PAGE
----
Wisdom Teeth

What are wisdom teeth?

Wisdom teeth usually appear in your late teens or early twenties. They are the third molars in the very back of your mouth. Some people never develop wisdom teeth. Others can have up to four teeth, one in each corner of the mouth. They often don’t have room to grow properly and can cause problems. Erupting wisdom teeth can grow at various angles in the jaw, sometimes even horizontally.

Sometimes wisdom teeth only partially emerge through the gums. Other times, they remain completely hidden. Wisdom teeth that aren’t able to emerge normally become impacted, or trapped, within your jaw.

If the wisdom teeth emerge partially through the gums, a passageway is created, which can cause problems. And because this area is hard to see and clean, it can become a magnet for bacteria that cause gum disease and oral infection.

Why do they need to be removed?

Not all wisdom teeth need removal. The main reasons for removal of wisdom teeth are:

  • Recurrent infection with pain and swelling
  • Decay in the wisdom tooth or neighbouring teeth
  • Gum disease around the wisdom tooth or neighbouring teeth
  • If the wisdom tooth has a cyst associated with it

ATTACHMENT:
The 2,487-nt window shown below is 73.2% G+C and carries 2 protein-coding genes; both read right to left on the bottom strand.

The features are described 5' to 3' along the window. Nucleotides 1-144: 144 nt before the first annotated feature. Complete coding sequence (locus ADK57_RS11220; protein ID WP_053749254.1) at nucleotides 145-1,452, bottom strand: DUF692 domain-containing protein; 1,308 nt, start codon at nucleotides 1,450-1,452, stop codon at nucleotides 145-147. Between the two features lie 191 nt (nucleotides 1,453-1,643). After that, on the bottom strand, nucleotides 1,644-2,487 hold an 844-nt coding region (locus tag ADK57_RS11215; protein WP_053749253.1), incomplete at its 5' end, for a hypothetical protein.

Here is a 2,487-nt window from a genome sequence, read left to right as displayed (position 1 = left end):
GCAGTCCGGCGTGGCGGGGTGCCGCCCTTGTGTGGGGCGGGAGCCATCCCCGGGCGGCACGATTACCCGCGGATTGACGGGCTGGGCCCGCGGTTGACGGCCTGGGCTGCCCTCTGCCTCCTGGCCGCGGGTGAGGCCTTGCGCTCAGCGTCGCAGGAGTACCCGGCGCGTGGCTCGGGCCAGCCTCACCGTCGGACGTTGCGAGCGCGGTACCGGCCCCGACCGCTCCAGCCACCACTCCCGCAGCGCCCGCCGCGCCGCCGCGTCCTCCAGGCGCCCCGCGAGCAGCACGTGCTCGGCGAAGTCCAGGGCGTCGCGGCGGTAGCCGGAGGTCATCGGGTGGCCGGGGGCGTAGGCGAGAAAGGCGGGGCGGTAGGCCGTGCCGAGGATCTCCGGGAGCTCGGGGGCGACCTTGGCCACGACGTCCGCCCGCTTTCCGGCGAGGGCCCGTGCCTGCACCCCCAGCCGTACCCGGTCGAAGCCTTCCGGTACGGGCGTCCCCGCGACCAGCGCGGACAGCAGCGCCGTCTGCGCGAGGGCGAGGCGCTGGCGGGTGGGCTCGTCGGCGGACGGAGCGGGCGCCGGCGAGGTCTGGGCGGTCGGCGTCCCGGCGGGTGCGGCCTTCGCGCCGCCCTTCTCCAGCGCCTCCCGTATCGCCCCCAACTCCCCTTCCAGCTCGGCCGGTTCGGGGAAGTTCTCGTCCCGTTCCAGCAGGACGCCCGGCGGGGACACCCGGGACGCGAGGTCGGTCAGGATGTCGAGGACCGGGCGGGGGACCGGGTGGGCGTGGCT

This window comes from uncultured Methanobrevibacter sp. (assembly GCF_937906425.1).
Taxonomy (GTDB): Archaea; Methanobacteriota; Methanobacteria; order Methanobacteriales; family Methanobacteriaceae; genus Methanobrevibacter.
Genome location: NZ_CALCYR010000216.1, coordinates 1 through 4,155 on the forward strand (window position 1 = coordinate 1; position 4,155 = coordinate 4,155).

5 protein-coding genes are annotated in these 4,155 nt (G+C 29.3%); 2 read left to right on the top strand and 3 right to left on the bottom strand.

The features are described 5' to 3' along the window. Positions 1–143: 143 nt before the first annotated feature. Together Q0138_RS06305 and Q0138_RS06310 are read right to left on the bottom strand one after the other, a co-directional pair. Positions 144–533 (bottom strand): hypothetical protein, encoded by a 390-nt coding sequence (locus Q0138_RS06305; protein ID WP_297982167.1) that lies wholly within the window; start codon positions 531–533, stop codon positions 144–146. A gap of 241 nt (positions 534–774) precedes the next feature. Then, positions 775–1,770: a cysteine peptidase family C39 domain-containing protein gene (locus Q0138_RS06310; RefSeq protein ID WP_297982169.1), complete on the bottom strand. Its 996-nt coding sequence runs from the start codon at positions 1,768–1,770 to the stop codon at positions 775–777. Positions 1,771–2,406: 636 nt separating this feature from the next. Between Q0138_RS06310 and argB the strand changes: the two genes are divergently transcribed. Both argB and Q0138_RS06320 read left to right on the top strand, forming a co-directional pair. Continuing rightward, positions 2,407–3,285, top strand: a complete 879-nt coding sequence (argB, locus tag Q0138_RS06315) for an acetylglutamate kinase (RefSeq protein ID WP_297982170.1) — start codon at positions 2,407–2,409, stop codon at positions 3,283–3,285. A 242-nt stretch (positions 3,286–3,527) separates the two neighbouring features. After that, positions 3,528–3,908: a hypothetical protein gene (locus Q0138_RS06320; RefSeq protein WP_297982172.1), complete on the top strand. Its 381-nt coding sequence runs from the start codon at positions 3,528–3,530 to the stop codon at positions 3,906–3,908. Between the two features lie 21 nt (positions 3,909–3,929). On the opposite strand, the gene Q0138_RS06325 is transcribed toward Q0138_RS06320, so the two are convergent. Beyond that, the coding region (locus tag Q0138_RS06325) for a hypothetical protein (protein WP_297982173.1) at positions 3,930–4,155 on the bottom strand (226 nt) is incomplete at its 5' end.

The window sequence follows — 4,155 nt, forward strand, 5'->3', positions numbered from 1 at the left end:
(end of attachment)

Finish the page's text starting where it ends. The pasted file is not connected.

• How are they removed?

    This depends on the position of your tooth and the way it is impacted. The type of surgery required will depend on the position of the wisdom tooth. Wisdom teeth can be removed under local anaesthesia, with or without additional intravenous sedation or under general anaesthesia.

    What is the recovery period and when can I return to work?

    This is dependant on the degree of impaction and the number of teeth removed. It also depends on your occupation and how you feel after your treatment. We will discuss this with you when you attend for your consultation. Following your treatment you will receive the following:

  • Written post-operative instructions
  • A prescription for painkillers
  • Some patients will receive a prescription for antibiotics
  • A sick certificate for work